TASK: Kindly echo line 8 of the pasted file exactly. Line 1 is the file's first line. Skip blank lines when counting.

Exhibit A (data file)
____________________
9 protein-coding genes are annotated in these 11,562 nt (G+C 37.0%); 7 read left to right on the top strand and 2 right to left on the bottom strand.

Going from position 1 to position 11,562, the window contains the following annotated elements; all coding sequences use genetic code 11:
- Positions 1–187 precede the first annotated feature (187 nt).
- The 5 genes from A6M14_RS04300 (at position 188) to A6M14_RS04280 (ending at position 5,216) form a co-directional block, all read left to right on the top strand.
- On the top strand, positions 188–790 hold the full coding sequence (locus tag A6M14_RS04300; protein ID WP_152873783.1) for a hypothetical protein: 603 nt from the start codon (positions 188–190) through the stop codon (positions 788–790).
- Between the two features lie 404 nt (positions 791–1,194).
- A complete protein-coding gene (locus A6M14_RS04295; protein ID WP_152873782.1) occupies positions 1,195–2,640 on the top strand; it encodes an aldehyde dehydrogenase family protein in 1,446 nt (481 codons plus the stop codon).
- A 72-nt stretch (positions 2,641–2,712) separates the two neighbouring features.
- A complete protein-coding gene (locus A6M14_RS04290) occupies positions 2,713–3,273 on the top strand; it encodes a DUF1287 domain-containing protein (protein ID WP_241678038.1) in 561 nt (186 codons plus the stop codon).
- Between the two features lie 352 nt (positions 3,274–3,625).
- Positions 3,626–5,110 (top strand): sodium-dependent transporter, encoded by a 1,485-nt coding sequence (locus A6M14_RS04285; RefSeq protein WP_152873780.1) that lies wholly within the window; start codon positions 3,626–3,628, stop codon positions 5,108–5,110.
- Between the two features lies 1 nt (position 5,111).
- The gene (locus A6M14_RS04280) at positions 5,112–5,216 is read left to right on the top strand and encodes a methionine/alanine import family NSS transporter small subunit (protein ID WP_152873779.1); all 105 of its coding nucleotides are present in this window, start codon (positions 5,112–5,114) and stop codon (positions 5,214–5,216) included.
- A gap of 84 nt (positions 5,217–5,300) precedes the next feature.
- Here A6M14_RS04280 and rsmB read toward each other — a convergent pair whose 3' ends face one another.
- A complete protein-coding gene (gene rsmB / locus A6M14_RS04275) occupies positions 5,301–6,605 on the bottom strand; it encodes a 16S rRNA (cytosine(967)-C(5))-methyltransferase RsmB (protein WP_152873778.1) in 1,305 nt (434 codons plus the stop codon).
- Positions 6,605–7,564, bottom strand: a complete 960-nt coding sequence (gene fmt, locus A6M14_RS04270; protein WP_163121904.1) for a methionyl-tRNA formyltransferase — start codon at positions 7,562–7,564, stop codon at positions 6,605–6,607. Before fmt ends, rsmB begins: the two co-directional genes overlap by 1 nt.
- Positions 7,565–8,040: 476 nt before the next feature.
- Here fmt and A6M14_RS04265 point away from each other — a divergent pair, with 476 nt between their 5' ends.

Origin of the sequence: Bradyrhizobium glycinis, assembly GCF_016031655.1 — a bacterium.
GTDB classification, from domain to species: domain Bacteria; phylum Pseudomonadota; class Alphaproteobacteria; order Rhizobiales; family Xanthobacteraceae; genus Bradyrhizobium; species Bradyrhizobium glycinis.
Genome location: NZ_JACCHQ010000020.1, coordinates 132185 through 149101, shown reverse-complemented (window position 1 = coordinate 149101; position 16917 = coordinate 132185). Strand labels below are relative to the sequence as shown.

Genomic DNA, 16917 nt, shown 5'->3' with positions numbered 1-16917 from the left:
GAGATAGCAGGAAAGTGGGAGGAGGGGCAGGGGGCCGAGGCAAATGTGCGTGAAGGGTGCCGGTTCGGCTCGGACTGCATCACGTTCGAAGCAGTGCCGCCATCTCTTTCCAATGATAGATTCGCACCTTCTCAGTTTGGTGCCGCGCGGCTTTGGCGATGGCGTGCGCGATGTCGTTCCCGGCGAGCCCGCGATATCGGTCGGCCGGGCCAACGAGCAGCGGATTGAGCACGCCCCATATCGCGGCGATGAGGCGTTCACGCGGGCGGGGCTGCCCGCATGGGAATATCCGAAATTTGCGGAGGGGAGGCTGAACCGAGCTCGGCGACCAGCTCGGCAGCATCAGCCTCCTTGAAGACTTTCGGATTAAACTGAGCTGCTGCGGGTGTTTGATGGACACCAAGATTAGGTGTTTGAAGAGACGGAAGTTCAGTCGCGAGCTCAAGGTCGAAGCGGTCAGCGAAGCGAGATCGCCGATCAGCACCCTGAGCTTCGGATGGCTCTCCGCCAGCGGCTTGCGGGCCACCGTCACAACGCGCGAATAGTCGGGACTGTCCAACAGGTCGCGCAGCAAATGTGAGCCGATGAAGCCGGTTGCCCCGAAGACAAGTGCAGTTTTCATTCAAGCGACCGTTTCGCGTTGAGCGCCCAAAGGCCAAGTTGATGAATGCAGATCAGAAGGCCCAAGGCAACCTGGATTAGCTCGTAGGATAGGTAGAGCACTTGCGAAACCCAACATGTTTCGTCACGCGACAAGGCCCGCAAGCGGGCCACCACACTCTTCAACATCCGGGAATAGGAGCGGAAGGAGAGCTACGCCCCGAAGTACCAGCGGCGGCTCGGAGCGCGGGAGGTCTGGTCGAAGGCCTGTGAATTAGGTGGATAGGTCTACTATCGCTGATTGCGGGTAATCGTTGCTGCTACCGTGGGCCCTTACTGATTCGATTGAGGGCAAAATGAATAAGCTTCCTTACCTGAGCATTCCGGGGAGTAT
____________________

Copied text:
- A 72-nt stretch (positions 2,641–2,712) separates the two neighbouring features.